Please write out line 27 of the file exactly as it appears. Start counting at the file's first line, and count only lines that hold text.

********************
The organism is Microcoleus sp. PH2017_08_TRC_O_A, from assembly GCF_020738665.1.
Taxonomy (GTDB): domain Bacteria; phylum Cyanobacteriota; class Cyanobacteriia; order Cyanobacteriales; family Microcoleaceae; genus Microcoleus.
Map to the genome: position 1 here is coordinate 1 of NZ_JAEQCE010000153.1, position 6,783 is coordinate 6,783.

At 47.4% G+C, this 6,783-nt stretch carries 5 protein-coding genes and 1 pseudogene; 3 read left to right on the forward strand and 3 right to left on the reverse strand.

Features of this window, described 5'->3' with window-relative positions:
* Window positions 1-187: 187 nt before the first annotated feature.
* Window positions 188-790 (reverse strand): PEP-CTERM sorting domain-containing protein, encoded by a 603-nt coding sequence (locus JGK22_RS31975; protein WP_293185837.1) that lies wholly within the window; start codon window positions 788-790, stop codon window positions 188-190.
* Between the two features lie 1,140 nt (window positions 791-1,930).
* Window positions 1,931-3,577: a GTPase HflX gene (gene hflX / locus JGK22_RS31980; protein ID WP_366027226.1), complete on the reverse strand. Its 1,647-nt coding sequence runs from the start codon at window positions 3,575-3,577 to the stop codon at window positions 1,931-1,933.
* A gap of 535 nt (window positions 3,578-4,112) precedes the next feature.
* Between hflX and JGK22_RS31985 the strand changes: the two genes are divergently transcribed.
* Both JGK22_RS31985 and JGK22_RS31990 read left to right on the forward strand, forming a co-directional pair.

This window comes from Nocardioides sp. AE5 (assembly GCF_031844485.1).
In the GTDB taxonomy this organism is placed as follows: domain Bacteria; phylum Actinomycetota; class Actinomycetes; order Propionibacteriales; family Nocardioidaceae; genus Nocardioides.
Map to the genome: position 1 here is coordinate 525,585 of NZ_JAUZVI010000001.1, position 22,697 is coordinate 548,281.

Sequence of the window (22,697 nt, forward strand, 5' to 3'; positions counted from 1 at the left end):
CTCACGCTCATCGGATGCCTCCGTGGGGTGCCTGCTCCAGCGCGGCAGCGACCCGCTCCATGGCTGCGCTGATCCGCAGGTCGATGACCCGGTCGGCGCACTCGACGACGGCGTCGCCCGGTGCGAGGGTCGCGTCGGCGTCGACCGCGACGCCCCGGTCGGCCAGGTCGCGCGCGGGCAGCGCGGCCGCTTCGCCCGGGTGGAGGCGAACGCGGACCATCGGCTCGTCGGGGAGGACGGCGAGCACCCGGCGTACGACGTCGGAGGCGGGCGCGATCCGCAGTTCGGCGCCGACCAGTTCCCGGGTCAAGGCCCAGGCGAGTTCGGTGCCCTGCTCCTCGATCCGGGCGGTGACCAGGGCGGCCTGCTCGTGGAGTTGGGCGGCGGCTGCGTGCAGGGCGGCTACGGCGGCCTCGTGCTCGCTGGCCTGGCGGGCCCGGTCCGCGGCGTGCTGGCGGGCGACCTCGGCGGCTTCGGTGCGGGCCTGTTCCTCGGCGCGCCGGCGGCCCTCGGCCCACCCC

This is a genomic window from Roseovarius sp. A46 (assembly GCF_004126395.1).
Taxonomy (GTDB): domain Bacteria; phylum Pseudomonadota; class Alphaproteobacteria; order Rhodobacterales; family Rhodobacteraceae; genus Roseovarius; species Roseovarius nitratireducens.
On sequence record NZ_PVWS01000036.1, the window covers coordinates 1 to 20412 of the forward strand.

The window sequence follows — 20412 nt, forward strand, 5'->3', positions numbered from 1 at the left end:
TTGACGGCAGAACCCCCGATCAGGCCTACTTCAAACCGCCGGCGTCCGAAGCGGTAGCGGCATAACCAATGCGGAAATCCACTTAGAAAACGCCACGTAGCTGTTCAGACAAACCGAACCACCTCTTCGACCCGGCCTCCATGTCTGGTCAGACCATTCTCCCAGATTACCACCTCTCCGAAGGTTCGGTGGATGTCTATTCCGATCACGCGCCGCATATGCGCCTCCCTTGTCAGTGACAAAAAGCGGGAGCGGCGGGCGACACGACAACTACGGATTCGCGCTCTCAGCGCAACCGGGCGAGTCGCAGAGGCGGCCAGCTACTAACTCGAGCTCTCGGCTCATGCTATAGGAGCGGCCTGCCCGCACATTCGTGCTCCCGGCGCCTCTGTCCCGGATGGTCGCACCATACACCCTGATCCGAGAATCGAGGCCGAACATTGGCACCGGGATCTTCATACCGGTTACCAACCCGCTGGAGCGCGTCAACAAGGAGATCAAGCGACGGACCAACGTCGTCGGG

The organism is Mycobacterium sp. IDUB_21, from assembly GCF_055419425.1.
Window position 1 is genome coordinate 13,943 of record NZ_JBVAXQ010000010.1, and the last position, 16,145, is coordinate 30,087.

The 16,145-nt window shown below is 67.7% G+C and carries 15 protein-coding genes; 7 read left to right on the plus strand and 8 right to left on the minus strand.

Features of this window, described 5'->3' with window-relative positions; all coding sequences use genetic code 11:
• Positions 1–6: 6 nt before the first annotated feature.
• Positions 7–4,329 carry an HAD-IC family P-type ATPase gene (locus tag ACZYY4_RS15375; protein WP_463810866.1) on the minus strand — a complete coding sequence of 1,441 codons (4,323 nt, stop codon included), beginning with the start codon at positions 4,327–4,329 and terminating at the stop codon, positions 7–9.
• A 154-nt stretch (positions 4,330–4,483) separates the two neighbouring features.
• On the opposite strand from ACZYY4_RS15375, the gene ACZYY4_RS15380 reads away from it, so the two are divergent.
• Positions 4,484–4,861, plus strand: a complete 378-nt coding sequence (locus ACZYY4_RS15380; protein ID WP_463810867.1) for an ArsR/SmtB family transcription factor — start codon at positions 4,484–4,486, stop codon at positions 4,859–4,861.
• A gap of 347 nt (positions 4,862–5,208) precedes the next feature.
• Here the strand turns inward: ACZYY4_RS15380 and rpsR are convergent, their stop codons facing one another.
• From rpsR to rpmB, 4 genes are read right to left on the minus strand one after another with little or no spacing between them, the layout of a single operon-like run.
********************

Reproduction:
• Positions 1–6: 6 nt before the first annotated feature.